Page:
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Octafish Donating Member (1000+ posts) Send PM | Profile | Ignore Fri Apr-16-10 08:42 AM
Response to Reply #17
26. Indexed
Didn't know the fellah's name. Got him in my Junior J Edgar Hoover Index, now.

Spun from the right:

Boulwarism: Ideas Have Consequences

by William H. Peterson

April 1991 Volume: 41 Issue: 4 Print This Post 0 comments

Dr Peterson, Heritage Foundation adjunct scholar, holds the Lundy Chair of Business Philosophy at Campbell University, Buies Creek, North Carolina.


Boulwarism. An idea. Sweet or sour? Description or invective? The death of Lemuel R. Boulware (1895-1990) in Florida last November recalls the controversy over his name as embodied in a General Electric employee strategy that prevailed for some 15 years after World War II. The controversy is seen in a 1969 U.S. Second Circuit Court of Appeals decision upholding a National Labor Relations Board (NLRB) ruling that GE had committed an unfair labor practice via Boulwarism. Asserted the Court in passing: We do not think that Board Member Fannings use of the term Boulwarism was indicative of bias; the term is more description than invective.

Certainly Americas unions sought to make Boulwarism into invective, to undo Lemuel Boulwares lifelong idea of avoiding force, public or private, by trying to do right voluntarily. He held that labor and capital, employees and managers, wages and profits, are allies and not enemies in production. His ideas help explain GEs innovative employee policy following a rough seven-week strike in 1946 that saw acts of sabotage at various plants.

The strike shocked the company, which had long voluntarily installed such forward-looking employee programs as a suggestion system (1906), pensions (1912), and insurance (1920). Employee disapproval and distrust of the company, fanned by union hype, were widespread. GE charged Lemuel Boulware to correct the situation.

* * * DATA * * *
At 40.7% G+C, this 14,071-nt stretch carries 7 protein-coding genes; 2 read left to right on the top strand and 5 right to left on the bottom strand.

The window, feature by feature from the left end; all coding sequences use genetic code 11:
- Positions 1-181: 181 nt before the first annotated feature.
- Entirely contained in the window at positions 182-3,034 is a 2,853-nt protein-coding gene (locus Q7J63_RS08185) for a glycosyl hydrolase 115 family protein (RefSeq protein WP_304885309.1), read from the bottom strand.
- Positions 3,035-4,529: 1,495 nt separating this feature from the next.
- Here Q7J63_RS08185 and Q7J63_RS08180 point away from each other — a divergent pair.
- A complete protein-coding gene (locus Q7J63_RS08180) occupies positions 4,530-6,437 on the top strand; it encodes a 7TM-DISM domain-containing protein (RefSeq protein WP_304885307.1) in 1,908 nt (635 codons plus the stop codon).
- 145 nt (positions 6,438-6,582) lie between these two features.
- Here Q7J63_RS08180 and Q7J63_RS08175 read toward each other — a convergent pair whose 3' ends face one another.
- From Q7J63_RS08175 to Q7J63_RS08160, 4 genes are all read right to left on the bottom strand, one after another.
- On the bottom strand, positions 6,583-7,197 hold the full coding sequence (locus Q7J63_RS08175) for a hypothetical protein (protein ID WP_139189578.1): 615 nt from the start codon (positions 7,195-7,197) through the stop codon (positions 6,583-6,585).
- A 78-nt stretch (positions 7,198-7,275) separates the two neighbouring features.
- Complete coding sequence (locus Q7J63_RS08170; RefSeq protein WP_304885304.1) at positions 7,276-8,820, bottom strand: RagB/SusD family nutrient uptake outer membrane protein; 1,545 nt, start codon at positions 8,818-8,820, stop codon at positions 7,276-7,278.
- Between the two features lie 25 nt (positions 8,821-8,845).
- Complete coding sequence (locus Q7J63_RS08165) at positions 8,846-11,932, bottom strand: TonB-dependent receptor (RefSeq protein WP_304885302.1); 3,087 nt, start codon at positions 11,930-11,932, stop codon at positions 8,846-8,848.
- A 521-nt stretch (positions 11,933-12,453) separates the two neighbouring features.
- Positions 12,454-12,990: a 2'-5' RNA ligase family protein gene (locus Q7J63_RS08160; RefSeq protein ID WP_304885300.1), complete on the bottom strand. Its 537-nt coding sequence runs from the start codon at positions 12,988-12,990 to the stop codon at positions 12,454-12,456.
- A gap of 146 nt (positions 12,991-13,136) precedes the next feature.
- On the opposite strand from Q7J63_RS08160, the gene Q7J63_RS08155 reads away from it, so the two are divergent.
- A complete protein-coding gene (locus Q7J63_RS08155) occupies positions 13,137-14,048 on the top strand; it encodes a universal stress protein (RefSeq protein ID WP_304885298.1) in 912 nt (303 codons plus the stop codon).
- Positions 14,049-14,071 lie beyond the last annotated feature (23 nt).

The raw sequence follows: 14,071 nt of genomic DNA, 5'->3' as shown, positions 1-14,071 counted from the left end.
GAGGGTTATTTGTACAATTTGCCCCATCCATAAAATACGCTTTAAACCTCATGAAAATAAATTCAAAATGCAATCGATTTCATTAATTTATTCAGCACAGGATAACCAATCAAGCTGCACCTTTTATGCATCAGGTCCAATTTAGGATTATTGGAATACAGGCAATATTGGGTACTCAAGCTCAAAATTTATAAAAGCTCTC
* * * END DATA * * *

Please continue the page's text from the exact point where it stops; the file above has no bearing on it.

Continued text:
So began Boulwarism, the GE program that can be reviewed in his book, The Truth About Boulwarism (Bureau of National Affairs, 1969), written eight years after he retired from GE. Boulware tackled his charge first through job research, applying merchandising techniques that had been successful with GEs consumer products. He interviewed employees, for example, to find out what they knew about economics including the origin of jobs and wages. His finding: Not much. His solution: employee economic education on a massive scale.

For starters, he borrowed Du Ponts flannel-board economic study course entitled How Our Business System Operates, and gained full participation of every GE employee (then 190,000 of them) from top management to the last non-supervisory worker. The course involved three 90-minute sessions on company time. He also distributed thousands of copies of New York University economist Lewis H. Haneys book, How You Really Earn Your Living, to supervisors and other sponsors of study and discussion groups in GE plants, offices, and plant communities.


Thank you for the heads-up, Canuckistanian. Mr. Boulware helps us understand how Pruneface fits into the conservative puzzle. It also shows how the ultraright has hijacked universal ideas -- like unions and management working together -- into Reagan's demonization of unions and labor.
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